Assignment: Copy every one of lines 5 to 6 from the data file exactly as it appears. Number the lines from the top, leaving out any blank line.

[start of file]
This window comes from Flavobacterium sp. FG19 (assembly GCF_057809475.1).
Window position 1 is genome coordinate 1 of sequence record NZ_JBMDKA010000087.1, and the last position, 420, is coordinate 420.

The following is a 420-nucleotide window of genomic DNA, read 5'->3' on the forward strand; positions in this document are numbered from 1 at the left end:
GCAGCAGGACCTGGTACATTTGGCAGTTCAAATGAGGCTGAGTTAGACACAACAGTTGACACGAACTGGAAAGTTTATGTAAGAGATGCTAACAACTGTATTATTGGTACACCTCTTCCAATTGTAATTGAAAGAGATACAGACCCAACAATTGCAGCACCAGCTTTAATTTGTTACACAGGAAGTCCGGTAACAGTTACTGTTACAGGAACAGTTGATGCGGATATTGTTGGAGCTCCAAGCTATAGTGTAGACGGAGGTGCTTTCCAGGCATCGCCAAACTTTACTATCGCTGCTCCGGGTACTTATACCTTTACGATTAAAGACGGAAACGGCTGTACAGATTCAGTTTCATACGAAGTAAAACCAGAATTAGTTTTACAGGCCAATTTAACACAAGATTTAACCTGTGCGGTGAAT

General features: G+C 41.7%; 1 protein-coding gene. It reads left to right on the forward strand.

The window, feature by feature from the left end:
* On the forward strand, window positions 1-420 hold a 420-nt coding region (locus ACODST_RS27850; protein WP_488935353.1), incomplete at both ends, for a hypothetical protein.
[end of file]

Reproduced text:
General features: G+C 41.7%; 1 protein-coding gene. It reads left to right on the forward strand.

The window, feature by feature from the left end: